Splunk® Data Stream Processor

Function Reference

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Iterator

The following scalar functions operate on an iterator. Use these functions to process or transform elements of a list.

filter(iterator, predicate)

Filters elements of the iterator based on the boolean expression predicate. You must use this function in conjunction with the iterator scalar function, as shown in the example.

Function Input
iterator: The function that defines the list to filter
predicate: expression<boolean>. If this returns true, the value is kept. If false, it is discarded.
Function Output
collection<T>
This function outputs a list of type T, where T is the element type of the iterator.

SPL2 example

If the incoming record has a field called list containing the values [1, 2, 3, 4], return a new list in results with the list [1, 2].

...| eval results=filter(iterator(list, "x"), cast(x, "integer")<3);

Alternatively, you can use named arguments to list the arguments in any order. See SPL2 syntax for more details.

...| eval results=filter(predicate: cast(x, "integer") < 3, iterator: iterator(list, "x"));


for_each(iterator, function)

For each element of iterator, evaluate expression function and return a new list containing the results. You must use this function in conjunction with the iterator scalar function, as shown in the example.

Function Input
iterator: The function that defines the list to transform.
function: The function to apply to each element in the iteration.
Function Output
collection<R>
This function outputs a list of type R, where R is the element type of the iterator or the data type associated with the mapper function.

1. SPL2 example

If the incoming record has a field called string_list containing the values ["a","b","c"], outputs a new list where each element of the list is prepended with foo_: ["foo_a", "foo_b", "foo_c"].

...| eval string_results=for_each(iterator(string_list, "x"), concat(["foo_", x]));

2. SPL2 example

If the input record has a field called list containing the values [1,2,3] and the list type is long, then the following example adds 100 to each value and puts the new list [101, 102, 103] in a new field called results.

... | eval results=for_each(iterator(list, "numval"), add(cast(100, "long"), cast(numval, "long")));

3. SPL2 example

This example adds two new key-value pairs type and unit to the metrics map. If the incoming records have a body containing a list of metric maps such as Record{"body"=[{"name"="abc", "value"=123}, {"name"="xyz", "value"=789}]} , then the following example adds type and unit to the metrics map Record{"body"=[{"name"="abc", "unit"="percent", "type"="g", "value"=123}, {"name"="xyz", "unit"="percent", "type"="g", "value"=789}]}.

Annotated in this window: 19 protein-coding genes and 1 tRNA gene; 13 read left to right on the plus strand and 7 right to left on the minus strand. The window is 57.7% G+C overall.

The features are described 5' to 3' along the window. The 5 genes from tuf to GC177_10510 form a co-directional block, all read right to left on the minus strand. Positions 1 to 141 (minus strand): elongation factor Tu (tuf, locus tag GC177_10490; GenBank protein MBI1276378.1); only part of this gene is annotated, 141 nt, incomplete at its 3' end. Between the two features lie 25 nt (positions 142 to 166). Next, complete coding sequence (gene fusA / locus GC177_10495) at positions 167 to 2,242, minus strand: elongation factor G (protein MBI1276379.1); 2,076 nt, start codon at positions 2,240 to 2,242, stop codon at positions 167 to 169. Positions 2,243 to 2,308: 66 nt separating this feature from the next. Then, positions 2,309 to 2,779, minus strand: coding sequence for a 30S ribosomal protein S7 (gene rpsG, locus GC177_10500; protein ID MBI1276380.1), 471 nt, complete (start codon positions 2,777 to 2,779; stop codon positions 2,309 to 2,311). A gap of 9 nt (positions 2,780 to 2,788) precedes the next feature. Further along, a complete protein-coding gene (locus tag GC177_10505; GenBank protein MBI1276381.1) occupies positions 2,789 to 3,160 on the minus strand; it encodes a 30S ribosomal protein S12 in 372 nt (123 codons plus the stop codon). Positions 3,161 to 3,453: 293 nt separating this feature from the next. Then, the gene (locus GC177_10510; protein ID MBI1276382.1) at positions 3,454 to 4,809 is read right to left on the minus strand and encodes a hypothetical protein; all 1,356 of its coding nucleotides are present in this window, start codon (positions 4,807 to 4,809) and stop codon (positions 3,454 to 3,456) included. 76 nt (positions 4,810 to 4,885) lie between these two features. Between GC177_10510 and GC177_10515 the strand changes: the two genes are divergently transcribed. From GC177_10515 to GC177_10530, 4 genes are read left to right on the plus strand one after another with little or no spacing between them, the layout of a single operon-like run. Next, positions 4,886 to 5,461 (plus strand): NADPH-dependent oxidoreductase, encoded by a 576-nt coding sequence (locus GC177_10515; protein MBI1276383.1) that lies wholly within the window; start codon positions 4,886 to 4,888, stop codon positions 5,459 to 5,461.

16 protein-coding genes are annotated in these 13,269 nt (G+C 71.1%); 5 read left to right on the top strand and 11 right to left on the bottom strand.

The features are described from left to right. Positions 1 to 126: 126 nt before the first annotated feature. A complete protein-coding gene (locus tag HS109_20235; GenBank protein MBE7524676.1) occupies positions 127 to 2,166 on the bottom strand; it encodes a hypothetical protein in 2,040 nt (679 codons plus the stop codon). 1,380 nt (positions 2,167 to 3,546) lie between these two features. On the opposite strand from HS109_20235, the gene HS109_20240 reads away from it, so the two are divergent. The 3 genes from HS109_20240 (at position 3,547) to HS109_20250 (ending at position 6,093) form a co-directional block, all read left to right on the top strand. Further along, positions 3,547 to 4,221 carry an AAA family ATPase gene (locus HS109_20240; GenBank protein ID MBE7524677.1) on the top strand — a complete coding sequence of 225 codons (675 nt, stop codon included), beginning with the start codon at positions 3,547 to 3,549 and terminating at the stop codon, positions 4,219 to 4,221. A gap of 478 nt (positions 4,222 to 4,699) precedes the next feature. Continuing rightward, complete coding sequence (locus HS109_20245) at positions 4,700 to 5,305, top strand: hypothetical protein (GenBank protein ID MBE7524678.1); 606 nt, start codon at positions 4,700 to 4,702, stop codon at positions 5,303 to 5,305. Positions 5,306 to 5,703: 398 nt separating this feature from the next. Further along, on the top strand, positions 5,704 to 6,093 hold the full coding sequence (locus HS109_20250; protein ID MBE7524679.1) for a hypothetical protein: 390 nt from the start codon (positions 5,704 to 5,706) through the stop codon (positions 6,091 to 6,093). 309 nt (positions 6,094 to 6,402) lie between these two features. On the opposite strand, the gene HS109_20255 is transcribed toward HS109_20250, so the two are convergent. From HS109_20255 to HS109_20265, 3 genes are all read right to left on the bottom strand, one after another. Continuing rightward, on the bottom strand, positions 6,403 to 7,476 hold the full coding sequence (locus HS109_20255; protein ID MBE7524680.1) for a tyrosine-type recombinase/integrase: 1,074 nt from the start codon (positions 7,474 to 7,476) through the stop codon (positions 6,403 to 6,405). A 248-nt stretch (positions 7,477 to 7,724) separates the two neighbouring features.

...| eval body=for_each(iterator(map_list, "x"), map_set(x, ["type", "g", "unit", "percent"]));


4. SPL2 example

Alternatively, you can use named arguments to list the arguments in any order. See SPL2 syntax for more details.

...| eval string_results=for_each(function: concat(["foo_", x]), iterator: iterator(string_list, "x"));

iterator(input, fieldname)

Iterates through a list input and temporarily assigns each element in list input as fieldname. You must use this function in combination with the functions for_each and filter.

Using this function by itself throws a "Schema cannot assign an IteratorType to a field" error. This function must be used with an iterator scalar function, such as For_Each or Filter.

Function Input
input: collection<R>
fieldname: string
Function Output
list of any type T
Argument Input Description
input collection<R> A list of type T, where T is any type. For example, the input of this function can be a list of strings, list of numbers, list of maps, list of lists, or a list of mixed types.
fieldname string A temporary or local variable name for each element in the list. Use this variable name to refer to the elements of this list when using the Filter or For_Each iterator functions.

SPL2 example

Prepends "foo_" to each element of string_list.

...| eval string_results=for_each(iterator(string_list, "x"), concat(["foo_", x]));

Alternatively, you can use named arguments to list the arguments in any order. See SPL2 syntax for more details.

...| eval string_results=for_each(iterator(fieldname: "x", input: string_list), concat(["foo_", x]));
Last modified on 26 August, 2020
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This documentation applies to the following versions of Splunk® Data Stream Processor: 1.2.0


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